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Hong Kong courts

Hong Kong domestic helper who killed boy, 2, sent to mental hospital indefinitely after court concludes she is ill

  • Arshdeep Kaur, 24, had choked child after claiming she was ‘possessed’ and felt ‘heat’ from her body
  • Psychiatrists who examined her concluded she was suffering from acute and transient psychosis at the time
PUBLISHED : Tuesday, 13 November, 2018, 8:02pm
UPDATED : Tuesday, 13 November, 2018, 10:03pm

A domestic helper in Hong Kong who claimed to be “possessed” by spirits when she killed a 2½-year-old boy under her care, was sent to a mental hospital indefinitely on Tuesday.

Deputy High Court Judge Gareth Lugar-Mawson said he was convinced Arshdeep Kaur, 24, was suffering from a serious mental illness in 2016 when she strangled Ekamjot Singh.

The woman claimed she had been under the influence of “something unusual” and “heat coming from her core” when she squeezed the child’s neck and choked him in their Tin Shui Wai home on October 24 that year.

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She pleaded guilty last month to one count of manslaughter instead of murder as prosecutors accepted her judgment was severely clouded by her mental state at the time of the offence.

On Tuesday, the judge sent Kaur, an Indian national, to the Siu Lam Psychiatric Centre in Tuen Mun, sparing her from jail and adding it would be in her best interest.

The hospital order, which required an approval from her doctors and the city’s chief executive before she could be released, could also protect society, he added.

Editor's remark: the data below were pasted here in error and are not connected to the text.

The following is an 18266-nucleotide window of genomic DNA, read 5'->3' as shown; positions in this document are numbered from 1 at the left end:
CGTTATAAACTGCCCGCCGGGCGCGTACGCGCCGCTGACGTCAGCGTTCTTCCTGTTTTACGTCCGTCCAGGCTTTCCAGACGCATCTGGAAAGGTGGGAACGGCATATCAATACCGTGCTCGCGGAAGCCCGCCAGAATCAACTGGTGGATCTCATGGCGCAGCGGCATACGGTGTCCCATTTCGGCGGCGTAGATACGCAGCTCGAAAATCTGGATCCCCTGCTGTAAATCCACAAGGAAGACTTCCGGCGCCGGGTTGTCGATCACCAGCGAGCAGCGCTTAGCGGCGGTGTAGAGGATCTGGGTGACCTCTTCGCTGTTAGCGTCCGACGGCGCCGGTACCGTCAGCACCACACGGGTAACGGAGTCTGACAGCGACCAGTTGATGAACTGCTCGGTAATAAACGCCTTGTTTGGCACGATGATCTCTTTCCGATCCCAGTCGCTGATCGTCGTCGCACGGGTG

“It was a very terrible thing you did, taking the young child’s life,” he told her, calling it an experience which would haunt her for the rest of her life.

But he noted: “I have to bear in mind that when you killed the little boy, you were and still are a young woman suffering from very serious mental illness.”

I have to bear in mind that when you killed the little boy, you were and still are a young woman suffering from very serious mental illness
Judge Gareth Lugar-Mawson

The incident took place just seven months after the helper arrived in Hong Kong, the court had heard. She had been employed to look after Ekamjot.

At about 9.30am that day, two cameras installed in her employer’s home suddenly stopped transmitting, raising the suspicions of the child’s mother, who called a neighbour for help.

The neighbour sent her own domestic helper to check on the flat, but by the time she arrived the baby was already unconscious on the bed, his body cold.

After her arrest, Kaur confessed to the killing, but said: “God knows I did not do it deliberately. I committed this crime due to lost mental balance.”

During interviews with officers, she claimed she woke up that morning with a swell of heat emanating from her body. She then went to the boy’s bedroom, where she held down both his hands with her left hand, and with her right, pressed four fingers against his throat for 10 minutes.

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She said she later tried to wake the boy up but to no avail, and, feeling terrified, switched off the cameras in the home.

She likened the experience to being possessed by spirits. Two psychiatrists who examined her concluded she was suffering from hallucinations, as well as acute and transient psychosis at the time.

In their medical reports, they urged the court to impose the indefinite hospital order.